- workflows smoothly throughout the sprint;
- bottlenecks/delays are spotted and addressed immediately, and
- user/PO feedback is provided to the team as quickly as possible so any issues can be resolved within the sprint.
The client selected Ticket Timeline (see below) from the Plandek metric library to track how their work was flowing throughout the Sprint and easily spot any delays or bottlenecks emerging over the two-week period that may have potentially put their commitments at risk. As such, it proved an incredibly useful metric in sprint retros and daily stand-ups.
Identifying risk and mitigating it
Whilst the Ticket Timeline above proved a powerful way of surfacing the impact of risks on delivery, there are a number of other metrics that we recommend that combat some common challenges that teams face. The client Team Leads adopted a range of these metrics (based on their own preferences) to closely track performance over time.
Whilst the client embraced changing priorities, too much change within an active sprint will compromise a team’s ability to deliver effectively (and should raise questions on the planning process). With Ticket Scope, client Team Leads tracked any key tickets being added or removed from a sprint, which was great for retros and stand-ups.
Figure 47 shows a typical sprint with a manageable number of tickets being added and removed throughout the duration of the sprint, reflecting the agility of a mature scrum team. However, it was common for multiple tickets to be added later in the sprint with the result that ‘agility’ becomes ‘conflicting priorities and potential inefficiency’.
New bugs/defects, particularly those from Production, can derail teams very quickly. It’s important to track the arrival of new bugs that can side-track teams. Even if bugs are not immediately resolved, the triage process may (and often does) distract teams from their core focus on delivering sprint work.
As a result, client teams filtered by critical bugs (e.g. P1 and P2), as well as distinguishing between bugs originating from production vs your “QA/UAT” process.
Keeping the ‘big picture’ in mind
We recommend that every organisation has a set of ‘North Star’ metrics that they use to measure their overall delivery effectiveness and agility. The client adopted this approach with a simple set of four agile metrics championed by technology leadership to give the entire delivery organisation a set of key metrics around which to align.
The client found that sprint retrospectives provided a great opportunity to reflect on how the work delivered in that sprint has contributed to the overall progress against these ‘North Star’ metrics.
Two of these ‘North Star’ metrics were Lead Time and Cycle Time, chosen by technology leadership as they reflect one of Agile’s core values: the “early and continuous delivery of valuable software”.
During each team’s retrospective, they reflected on how the sprint’s deliverables had impacted the trend over time and examined where there are opportunities to improve in future sprints.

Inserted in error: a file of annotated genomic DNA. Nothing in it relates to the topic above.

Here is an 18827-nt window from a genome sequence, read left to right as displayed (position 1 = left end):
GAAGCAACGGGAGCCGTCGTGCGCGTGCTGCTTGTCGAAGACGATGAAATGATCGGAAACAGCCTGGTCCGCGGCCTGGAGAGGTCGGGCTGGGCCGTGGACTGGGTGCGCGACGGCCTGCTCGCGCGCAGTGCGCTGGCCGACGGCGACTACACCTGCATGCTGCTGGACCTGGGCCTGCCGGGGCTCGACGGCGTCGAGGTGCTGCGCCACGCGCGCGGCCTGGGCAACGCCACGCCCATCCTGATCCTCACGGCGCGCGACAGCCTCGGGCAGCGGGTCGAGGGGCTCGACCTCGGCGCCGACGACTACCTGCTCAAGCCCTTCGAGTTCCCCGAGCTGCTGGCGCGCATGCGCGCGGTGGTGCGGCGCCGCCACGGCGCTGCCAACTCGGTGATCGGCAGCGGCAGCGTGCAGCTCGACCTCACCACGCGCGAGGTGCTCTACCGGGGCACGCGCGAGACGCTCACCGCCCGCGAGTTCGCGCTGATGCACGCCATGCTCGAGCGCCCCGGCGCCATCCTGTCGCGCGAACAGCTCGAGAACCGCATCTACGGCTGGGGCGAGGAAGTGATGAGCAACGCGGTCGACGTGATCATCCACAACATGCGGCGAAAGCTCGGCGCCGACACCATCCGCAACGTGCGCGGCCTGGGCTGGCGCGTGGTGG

The Cycle Time metric in Figure 49 refers only to the development cycle time and, therefore, excludes additional time taken to integrate, test and deploy to live. This more complete view of the end-to-end delivery process is reflected in the Lead Time metric, which is ultimately the more representative measure of true agility, though it is not so suited for a scrum team as it takes into account delivery stages beyond the scrum team’s control.
Where can we improve?
The client also adopted Flow Efficiency as a ‘North Star’ metric as it requires teams to focus on areas where process inefficiencies may lie that adversely affect Lead and Cycle Times (and hence velocity).
Teams could see precisely where they were spending the most inactive time, e.g. ‘Awaiting QA’, ‘To Do’, ‘Awaiting sign-off’, and then agree on some focused actions to reduce this waste in future sprints.
It is not uncommon for teams to have a Flow Efficiency of less than 20%, meaning that over 80% of the team’s Cycle Time is taken up with tickets in potentially avoidable ‘inactive’ statuses.
Bringing it all together
We believe that the metrics above should form the backbone of any team’s sprint retrospectives, and indeed, they were very effective in increasing the client’s overall sprint accuracy measured by their Sprint Target Completion – increasing Sprint Target Completion from c70% to >80% over the six-month period of continuous improvement.
However, they are not the only metrics you may want to consider. Teams will face different challenges over time and may have different self-improvement initiatives in flight during their sprints, so any metrics you are using to track these should also be included.
In terms of what you might have in your retrospective versus stand-ups, we believe the answer is simple: the same! If the metrics you chose for a retrospective reflect success for your team, then the stand-up is merely a good opportunity to check your progress against your targets so that you can ensure success, intervening if and where possible.